My good friend Simon Brewer captured this incredible site better than I could on my camera. Just let that scene settle in for a second. Just unreal.

Our good vibes were short lived though as tensions escalated between everyone and a heated argument even broke out between several people in the parking lot trying to decide whether to stay or go to the school. The decision wasn't exactly easy as tweets were coming out that the Elementary School had been heavily damaged and nearly leveled. Fellow chasers/friends Mike Scantlin and Connor McCrorey told us they were headed that way to scope it out but were likely coming back and would let us know what it was like. One thing we all had to figure is if we did go to the school our chase was over. There was no way going there they'd let us out to film let alone let us out the following day. Since power was out I used this meeting time to plug in my phone to the car and let it charge for a bit before the second eye wall hit.

I think we changed our mind about 10 times before finally making a decision. Josh (iCyclone) was staying and assured us that he felt safe here and with his experience we trusted him so our decision was finally made to finish off Harvey in this hotel. But first, we moved our vehicles to a different location as this time winds were going to be coming from a different direction. Several chasers including Brett's SUV lost windows in their vehicles and used trash bags and tape in attempts to prevent water damage to the inside of their vehicles. To our surprise neither Stephen's or Brennan's vehicle sustained damage (yet anyway.)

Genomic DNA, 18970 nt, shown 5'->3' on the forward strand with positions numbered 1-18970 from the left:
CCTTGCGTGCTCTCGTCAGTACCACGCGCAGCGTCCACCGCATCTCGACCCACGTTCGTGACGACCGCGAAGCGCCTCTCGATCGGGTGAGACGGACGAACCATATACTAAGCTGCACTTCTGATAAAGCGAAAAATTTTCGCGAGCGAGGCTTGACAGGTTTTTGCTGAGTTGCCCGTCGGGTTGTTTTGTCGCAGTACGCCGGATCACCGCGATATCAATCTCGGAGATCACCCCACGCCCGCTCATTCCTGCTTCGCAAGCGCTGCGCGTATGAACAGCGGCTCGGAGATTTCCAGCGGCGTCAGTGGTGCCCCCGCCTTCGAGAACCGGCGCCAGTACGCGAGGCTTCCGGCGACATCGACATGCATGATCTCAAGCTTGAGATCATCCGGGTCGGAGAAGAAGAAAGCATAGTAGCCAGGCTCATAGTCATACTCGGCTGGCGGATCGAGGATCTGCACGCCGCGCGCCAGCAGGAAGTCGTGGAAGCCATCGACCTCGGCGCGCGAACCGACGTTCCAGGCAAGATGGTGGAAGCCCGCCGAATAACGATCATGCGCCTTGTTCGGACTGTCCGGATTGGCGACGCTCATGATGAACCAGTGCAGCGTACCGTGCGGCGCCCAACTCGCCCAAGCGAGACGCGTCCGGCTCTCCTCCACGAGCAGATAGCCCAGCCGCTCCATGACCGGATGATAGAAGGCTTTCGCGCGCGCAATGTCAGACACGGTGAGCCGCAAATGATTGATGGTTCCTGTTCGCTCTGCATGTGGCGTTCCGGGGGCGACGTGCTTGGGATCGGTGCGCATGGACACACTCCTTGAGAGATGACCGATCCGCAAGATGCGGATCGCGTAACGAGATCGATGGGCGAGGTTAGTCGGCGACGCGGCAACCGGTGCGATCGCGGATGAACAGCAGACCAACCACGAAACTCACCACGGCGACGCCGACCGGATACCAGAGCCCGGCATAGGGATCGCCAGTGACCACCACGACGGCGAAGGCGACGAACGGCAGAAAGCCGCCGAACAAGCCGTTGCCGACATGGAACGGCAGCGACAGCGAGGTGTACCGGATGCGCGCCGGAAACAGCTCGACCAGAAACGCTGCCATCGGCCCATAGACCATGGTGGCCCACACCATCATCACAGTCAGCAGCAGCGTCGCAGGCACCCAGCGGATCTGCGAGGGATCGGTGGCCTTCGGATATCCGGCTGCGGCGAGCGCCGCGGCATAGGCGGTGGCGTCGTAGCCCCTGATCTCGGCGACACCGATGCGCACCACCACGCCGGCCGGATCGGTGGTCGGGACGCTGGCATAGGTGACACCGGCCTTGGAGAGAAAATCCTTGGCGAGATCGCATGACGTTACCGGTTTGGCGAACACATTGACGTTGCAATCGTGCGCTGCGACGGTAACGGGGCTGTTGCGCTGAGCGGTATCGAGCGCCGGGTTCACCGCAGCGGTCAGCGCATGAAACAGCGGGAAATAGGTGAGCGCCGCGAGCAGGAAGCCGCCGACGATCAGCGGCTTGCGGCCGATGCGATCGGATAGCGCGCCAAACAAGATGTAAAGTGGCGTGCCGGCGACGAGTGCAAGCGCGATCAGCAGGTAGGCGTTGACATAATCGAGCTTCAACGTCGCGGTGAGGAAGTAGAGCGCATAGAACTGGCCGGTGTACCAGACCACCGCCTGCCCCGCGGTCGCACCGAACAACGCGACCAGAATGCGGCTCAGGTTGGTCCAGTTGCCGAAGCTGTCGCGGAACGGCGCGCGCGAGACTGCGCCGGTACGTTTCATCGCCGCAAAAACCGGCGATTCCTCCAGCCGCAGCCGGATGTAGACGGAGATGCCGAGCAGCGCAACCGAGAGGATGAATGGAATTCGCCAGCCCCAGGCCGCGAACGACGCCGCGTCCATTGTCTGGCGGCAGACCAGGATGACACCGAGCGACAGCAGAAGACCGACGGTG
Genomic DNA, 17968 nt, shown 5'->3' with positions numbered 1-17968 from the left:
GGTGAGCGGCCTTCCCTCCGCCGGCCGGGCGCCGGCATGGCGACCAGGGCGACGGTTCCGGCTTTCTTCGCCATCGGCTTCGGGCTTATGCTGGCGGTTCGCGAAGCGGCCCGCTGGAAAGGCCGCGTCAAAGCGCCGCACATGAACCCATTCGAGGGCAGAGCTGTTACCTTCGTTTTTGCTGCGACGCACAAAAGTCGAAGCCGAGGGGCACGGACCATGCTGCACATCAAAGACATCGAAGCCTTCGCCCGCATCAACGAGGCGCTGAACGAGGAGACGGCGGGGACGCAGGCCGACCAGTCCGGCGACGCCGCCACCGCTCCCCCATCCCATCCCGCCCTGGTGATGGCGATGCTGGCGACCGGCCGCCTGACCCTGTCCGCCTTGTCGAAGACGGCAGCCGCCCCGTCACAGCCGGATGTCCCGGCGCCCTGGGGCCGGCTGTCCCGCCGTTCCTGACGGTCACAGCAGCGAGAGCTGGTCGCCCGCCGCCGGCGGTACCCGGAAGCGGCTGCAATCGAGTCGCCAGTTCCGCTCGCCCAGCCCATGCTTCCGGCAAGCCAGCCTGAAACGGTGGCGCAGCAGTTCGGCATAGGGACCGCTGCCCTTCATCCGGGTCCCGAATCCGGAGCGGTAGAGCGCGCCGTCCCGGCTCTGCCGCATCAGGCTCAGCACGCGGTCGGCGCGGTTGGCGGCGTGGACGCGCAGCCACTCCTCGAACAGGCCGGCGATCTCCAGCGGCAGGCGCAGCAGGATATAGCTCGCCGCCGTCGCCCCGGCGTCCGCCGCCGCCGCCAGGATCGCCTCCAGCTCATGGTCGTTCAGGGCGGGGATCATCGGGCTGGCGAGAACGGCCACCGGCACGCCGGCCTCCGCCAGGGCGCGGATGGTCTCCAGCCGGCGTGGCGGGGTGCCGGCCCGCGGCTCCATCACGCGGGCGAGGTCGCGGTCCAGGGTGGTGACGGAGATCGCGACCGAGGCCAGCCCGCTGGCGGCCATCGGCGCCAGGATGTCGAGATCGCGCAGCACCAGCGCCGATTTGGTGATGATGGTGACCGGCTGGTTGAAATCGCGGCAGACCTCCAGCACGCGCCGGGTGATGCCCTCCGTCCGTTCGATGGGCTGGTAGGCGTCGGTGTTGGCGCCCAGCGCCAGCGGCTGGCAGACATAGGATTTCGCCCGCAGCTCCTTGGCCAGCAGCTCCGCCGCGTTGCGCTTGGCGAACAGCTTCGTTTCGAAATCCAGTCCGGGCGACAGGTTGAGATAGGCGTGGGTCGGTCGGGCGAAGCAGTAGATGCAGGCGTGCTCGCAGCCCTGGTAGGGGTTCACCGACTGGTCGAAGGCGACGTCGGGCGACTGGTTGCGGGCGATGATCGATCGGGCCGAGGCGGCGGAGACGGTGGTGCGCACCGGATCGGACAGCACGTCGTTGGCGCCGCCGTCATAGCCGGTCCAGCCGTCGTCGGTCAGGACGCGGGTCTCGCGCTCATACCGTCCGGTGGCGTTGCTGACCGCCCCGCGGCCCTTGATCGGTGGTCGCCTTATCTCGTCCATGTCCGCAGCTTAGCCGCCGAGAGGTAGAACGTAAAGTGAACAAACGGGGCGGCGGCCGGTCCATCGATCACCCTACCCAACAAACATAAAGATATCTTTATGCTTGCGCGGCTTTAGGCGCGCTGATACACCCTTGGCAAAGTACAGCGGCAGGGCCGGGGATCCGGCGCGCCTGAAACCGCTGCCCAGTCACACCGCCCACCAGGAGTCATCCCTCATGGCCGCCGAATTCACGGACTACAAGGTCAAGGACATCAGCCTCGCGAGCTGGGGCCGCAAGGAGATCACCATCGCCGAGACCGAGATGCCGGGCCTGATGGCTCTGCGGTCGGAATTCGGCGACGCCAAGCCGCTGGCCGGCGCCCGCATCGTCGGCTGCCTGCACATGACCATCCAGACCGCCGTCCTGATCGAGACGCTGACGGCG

Settled back into the hotel, the last update I had posted was that video and was just about to post our plans when my 4G went completely out and all my signal vanished. Harvey had now taken out the cell towers and we were flying dark now. Hoping not everyone was thinking I was dead now I closed my phone as winds begin to pickup rapidly again. Everyone in their cars moved inside and we would leave the front doors open as long as we could before having to close them. It didn't take long for winds to ramp back up to over 100mph and our cars to start shaking back and forth. I was secretly hoping that this second eye wall wasn't as strong as the first. Because if the other wall of the hotel did the same as the first we were at risk of the entire structure caving in. It was also at this time there was only media and storm chasers left in the building besides the manager. Everyone else had evacuated.

Didn't take long either for things to get dicey again. Pieces of the canopy now were beginning to tear away and you could see the canopy trying to be lifted up. If this fell not only would all of our vehicles be taken out, but one of the main items supporting the building would be gone. We would be absolutely screwed this this gave way. But, if it was going to happen we were getting it on video. I think we all had the same looks on our faces but just didn't want to say anything as we were all getting very nervous.